That weekend I built a solar power plant

Generating your own supply of electricity is straightforward and cheap – so easy that RTCC editor Ed King had a go

One completed 20 watt charger (Pic: Ed King)

One completed 20 watt charger (Pic: Ed King)

By Ed King

At last, I feel like a real man. I have built a power plant.

To be specific, it’s a solar power plant made up of 36 credit-card sized panels.

But it works – and it’s now sitting in my conservatory soaking in whatever pathetic level of radiation the UK gets in May.

It took me four hours to create this mini wonder of the world – the results of a workshop laid on by the Demand Energy Equality group in a dank industrial estate in Lewisham, a London suburb.

36 credit card sized solar panels are needed to make a 20 watt charger (Pic: Ed King)

36 credit card sized solar panels are needed to make a 20 watt charger (Pic: Ed King)

In an age when electricity bills seem phenomenally complicated, likewise energy policy, it was refreshing to see how easy making energy can really be.

All I needed was a soldering iron, a hair dryer, tabbing wire, a flux pen, some plastic sheeting and a laptop case.

The panels – a mixed batch of broken larger solar cells – needed to be carefully stitched together with the soldering iron.


This took quite a long time and required a level of patience I am not normally known for: soldering millimetres from your fingers is a good way to forget about life’s dramas.

They were then melted into place on a plastic base using a hair dryer (perhaps it was a special heater but it looked like the machine my wife has at home).

And after a few wires here and there – hey presto! I pointed the panels at the sun and the multimetre registered a whopping 13 volts. That’s right. 13.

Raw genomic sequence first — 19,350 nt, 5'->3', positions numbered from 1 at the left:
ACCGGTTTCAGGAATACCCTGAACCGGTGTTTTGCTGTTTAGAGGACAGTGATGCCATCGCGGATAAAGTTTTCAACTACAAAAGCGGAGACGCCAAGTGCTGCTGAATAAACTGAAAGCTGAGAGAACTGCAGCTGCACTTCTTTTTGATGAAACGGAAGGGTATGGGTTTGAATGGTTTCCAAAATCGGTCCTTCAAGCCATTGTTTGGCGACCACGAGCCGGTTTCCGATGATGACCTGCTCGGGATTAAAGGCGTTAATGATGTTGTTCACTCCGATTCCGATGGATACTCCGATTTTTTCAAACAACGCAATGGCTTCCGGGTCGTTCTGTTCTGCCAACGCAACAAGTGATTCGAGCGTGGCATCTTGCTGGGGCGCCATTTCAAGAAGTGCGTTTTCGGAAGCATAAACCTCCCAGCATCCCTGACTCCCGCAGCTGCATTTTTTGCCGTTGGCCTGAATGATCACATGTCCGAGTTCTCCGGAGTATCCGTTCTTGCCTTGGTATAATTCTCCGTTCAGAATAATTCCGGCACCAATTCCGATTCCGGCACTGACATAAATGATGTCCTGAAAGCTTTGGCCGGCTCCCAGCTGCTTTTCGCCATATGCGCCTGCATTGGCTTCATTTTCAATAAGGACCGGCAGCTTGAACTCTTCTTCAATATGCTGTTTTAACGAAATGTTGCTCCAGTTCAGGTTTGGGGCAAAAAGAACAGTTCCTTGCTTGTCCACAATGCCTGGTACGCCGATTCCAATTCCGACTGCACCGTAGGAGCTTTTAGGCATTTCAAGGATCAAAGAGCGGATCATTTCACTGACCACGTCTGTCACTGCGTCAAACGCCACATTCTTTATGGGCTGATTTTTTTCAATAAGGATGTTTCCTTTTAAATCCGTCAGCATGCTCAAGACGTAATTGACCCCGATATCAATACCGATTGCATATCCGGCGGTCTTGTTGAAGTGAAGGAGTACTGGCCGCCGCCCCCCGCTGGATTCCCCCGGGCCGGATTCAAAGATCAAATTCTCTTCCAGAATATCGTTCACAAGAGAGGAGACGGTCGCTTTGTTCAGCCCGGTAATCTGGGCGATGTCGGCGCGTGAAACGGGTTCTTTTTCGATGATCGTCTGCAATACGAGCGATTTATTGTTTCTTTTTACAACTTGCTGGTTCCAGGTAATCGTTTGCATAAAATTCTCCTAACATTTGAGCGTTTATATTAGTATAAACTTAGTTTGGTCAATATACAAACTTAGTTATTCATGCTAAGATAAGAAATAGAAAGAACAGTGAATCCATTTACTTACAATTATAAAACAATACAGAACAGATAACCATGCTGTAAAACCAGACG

It’s now sitting at home and in the last 24 hours we’ve charged up two phones and a laptop – success of sorts – although I’m sceptical how long my dodgy wiring will hold out for.

But that’s not really the point. The point is that in four hours I created a power plant – and one that would be easy for anyone at home to build themselves.

My colleagues on the two-day course in building an off-grid system had different reasons for taking part.

A Nigerian lady is heading back to Lagos soon and says she can’t rely on the government, so she is going to build an array of panels at her home.

We had two architects specialising in passivhaus design – both interested in how they can incorporate panels into future houses.

And a pair of gardeners linked to a Sikh temple in Birmingham want to create a mini farm back home, and use solar power to regulate their irrigation systems.

Two participants were in their sixties and genuinely enthused about the potential for solar. It’s not just young people who are interested in renewable technologies.

As we developed our knowledge of the basics we also came to understand how greedy some devices are for power – and how easy it is to replace them.

For instance, for one halogen light bulb (the sort you have in a desk lamp or kitchen) you can power 16 LED lamps. SIXTEEN.

Small kits like this are already being distributed across Africa and India. Lives previously untouched by regular electricity are being transformed.

In the aftermath of Nepal’s two earthquakes, solar lamps and mobile charges were one of the most useful pieces of kit being distributed by the UN.

Generating power gives you a sense of ownership lacking when you’re at the office or at home, and I imagine you are far more likely to conserve and care for what you have.

(Pic: Ed King)

(Pic: Ed King)

I’m not suggesting everyone heads to Maplin, an electronics store and buys themselves some panels. Until you’ve played about with solar cell scraps you don’t realise how delicate they are – more fragile than a crisp.

It’s also not 100% clear how much power you will produce until you start using it, so depending on your handiwork anything more than a laptop charger probably isn’t the best idea.

But in an age where trillions of dollars are expected for investment in energy systems around the world, it is instructive to learn how accessible energy can be.

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